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Balloons and Bells: What Really Matters in the Showroom

In an industry that has seen its fair share of extravagant gimmicks, it's time to revisit the age-old question: What truly influences car buyers in a showroom? As I reflect on the above picture, I can't help but chuckle. Is this really what a "first-class" showroom should look like, as the giant balloon seems to suggest? When did we fall prey to gaudiness and noisy spectacles?

From air horns to gongs, loud bells to WWE belts, our industry has witnessed a parade of attention-grabbing tactics. But the million-dollar question remains: do these bells and whistles actually sell more cars? In my years of experience, I can confidently say, "Not a chance!".

Let's be honest – when was the last time you entered a store to purchase a significant item, and the presence of balloons, gongs, or other flashy distractions swayed your purchase decision? The answer is probably never. We are not six years old, and we aren't trying to pledge into a fraternity, well 99.9% of us aren't.

Allow me to share a story that sheds light on what truly matters. It was many years ago when I was 23 years old, working for a Toyota dealership in Toronto. This dealership, though modest in size, achieved remarkable sales volumes. The owners were extraordinary, fostering a culture of growth and excellence. It was there that I first encountered the book "Customers for Life" by Carl Sewell, which left an indelible mark on me.

Fast forward to last year when NADA brought me to Dallas, home of Sewell Cadillac – the very dealership featured in Sewell's book. The moment I pulled up, I was greeted by a meticulously manicured environment, free of balloons or inflatable animals. It was a place of unparalleled elegance, with rows of cars adorned only by large red bows, ready for delivery.

As I entered the showroom, a gentleman named Bill extended a courteous welcome, setting the stage for a truly professional experience. His words, "Welcome to Sewell Cadillac, my name is Bill, and it will be my pleasure to direct you to the department you seek," echoed the essence of professionalism.

But it didn't stop there. When I mentioned my admiration for Carl Sewell's book, Bill didn't merely let me wander the showroom aimlessly. Instead, he offered a tour, a chance to meet the team, and a beverage – extending the kind of hospitality that exemplified the Sewell way.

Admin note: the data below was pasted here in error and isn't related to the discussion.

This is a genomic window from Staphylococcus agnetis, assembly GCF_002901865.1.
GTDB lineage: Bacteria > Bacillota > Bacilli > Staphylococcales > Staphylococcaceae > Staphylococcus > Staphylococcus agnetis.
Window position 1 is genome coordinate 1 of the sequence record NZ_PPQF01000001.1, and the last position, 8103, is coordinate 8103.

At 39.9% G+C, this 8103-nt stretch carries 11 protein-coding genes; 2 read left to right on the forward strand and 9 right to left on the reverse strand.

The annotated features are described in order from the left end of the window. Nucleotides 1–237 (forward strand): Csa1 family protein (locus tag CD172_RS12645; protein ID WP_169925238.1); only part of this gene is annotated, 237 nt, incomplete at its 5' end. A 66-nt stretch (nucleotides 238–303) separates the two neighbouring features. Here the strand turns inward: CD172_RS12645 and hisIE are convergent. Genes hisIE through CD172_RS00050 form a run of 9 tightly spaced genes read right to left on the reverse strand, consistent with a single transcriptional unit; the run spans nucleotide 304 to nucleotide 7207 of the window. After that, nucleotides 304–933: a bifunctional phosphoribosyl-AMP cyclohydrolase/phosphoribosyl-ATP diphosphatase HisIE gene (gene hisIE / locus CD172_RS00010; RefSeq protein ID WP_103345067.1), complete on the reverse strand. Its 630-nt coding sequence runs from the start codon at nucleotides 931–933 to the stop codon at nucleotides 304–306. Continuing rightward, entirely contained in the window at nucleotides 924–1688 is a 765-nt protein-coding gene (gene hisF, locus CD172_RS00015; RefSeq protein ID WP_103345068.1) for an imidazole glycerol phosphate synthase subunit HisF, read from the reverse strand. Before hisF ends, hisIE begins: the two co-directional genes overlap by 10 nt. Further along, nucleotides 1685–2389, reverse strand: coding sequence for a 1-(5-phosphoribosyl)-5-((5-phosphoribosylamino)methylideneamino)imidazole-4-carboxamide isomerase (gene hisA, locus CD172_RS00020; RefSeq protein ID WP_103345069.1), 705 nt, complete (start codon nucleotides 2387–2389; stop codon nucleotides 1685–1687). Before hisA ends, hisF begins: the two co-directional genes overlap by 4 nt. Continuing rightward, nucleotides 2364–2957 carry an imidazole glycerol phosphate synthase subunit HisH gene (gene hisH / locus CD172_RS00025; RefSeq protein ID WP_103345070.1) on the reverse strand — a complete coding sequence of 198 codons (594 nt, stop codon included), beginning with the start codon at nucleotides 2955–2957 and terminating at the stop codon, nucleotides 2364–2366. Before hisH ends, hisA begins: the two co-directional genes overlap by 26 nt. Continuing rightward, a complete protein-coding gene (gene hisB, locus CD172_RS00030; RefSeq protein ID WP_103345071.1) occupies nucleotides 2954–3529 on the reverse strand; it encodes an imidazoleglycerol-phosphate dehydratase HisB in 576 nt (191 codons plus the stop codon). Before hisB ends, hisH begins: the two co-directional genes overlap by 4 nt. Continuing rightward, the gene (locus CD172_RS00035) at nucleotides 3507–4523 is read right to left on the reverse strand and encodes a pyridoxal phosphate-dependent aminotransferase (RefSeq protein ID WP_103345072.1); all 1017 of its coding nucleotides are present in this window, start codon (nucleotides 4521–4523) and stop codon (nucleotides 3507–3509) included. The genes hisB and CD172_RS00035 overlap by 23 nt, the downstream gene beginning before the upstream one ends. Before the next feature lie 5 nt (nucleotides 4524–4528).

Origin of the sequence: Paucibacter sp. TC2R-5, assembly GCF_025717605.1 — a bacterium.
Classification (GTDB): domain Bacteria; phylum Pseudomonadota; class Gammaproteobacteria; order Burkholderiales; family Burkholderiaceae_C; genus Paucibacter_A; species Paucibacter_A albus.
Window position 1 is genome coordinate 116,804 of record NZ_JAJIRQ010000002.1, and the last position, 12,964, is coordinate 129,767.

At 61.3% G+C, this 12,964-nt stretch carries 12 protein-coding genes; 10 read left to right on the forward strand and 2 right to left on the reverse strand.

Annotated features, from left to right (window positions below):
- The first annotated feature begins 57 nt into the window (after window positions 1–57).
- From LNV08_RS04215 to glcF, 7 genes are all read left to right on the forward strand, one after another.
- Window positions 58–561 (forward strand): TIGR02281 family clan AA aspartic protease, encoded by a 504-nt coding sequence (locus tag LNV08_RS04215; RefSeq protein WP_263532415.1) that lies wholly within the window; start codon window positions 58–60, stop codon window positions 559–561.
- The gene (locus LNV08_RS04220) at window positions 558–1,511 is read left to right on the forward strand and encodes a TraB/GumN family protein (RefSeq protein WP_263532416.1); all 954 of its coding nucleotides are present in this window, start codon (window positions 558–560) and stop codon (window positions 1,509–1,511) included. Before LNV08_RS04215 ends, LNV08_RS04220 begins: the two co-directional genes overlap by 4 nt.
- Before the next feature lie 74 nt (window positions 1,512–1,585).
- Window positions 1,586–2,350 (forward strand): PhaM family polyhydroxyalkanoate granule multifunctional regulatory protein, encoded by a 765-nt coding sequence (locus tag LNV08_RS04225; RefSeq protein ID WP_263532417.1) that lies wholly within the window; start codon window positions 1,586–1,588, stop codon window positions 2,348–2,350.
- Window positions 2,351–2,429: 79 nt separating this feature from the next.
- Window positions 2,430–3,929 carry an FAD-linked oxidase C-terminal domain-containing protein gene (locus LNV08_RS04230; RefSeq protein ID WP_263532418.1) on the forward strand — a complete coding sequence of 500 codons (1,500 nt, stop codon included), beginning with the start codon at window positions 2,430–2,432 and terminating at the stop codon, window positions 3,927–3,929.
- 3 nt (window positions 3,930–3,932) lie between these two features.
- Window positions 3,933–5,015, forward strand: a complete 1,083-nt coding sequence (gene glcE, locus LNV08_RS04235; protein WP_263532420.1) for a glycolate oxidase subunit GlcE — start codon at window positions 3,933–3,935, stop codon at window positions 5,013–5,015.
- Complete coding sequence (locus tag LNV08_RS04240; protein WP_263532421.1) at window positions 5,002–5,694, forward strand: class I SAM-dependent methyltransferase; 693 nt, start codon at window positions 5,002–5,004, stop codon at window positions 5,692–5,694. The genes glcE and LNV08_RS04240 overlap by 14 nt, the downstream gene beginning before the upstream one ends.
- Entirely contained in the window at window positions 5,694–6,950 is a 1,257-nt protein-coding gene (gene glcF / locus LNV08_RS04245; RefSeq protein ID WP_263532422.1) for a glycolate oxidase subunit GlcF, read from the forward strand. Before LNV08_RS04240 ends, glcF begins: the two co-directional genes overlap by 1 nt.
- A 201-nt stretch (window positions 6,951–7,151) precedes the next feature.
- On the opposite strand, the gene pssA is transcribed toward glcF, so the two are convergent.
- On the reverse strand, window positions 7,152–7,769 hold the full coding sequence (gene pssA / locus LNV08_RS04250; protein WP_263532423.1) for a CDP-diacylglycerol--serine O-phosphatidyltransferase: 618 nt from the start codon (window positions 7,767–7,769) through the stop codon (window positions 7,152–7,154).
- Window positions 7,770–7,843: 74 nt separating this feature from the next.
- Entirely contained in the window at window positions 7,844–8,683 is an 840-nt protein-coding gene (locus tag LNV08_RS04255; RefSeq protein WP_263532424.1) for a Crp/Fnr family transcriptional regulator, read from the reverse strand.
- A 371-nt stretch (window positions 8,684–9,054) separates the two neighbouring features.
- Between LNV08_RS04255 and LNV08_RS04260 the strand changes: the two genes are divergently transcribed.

The showroom itself was a testament to excellence, just like the book had promised. It was a meticulously designed space, replicating the atmosphere of a top-tier hotel. Carl Sewell understood that such an environment sets you apart from the rest. However, the pinnacle of my experience was yet to come.

A senior figure in the dealership, Jorge, invited me to his office. It was an invitation to a masterclass in customer service. Jorge's message was clear: he had 45 minutes to answer any questions I had, and nothing was off-limits. It was a rare opportunity to peek behind the curtain and learn the true secrets of their success. As I got up to leave he asked "Do you still have your book?". I explained that I had paid it forward when opened his drawer "Here is my copy, I have had it since I started but it would be my honor for you to have it. It's got some highlights, dog ears and such but it's yours".

As I left the dealership, I observed the harmony among the team, the genuine smiles on the guests' faces, and the numerous Cadillacs adorned with bows. This was the essence of an unforgettable showroom experience.

The Sewell Cadillac showroom is a living testament to the fact that a showroom is more than just a place to display cars. It is about creating an unparalleled experience. The same principles are applied across all their brands, and the results speak for themselves. Their backlog of customers is three times that of their same-brand competitors. People choose to buy from Sewell because they want the exceptional experience.

Carl Sewell understood that the automotive industry is also in the hospitality business. By creating the best experience, he demonstrated that you don't need balloons, gongs, or gorillas to achieve what both the dealer and the customer desire – a lasting relationship. Moreover, delivering such an experience allows you to charge more because the customer expects more.

So, the next time you walk into your showroom, ask yourself: Is it what the customer truly wants or just what you think they expect? The answer may just be the key to your showroom's success.

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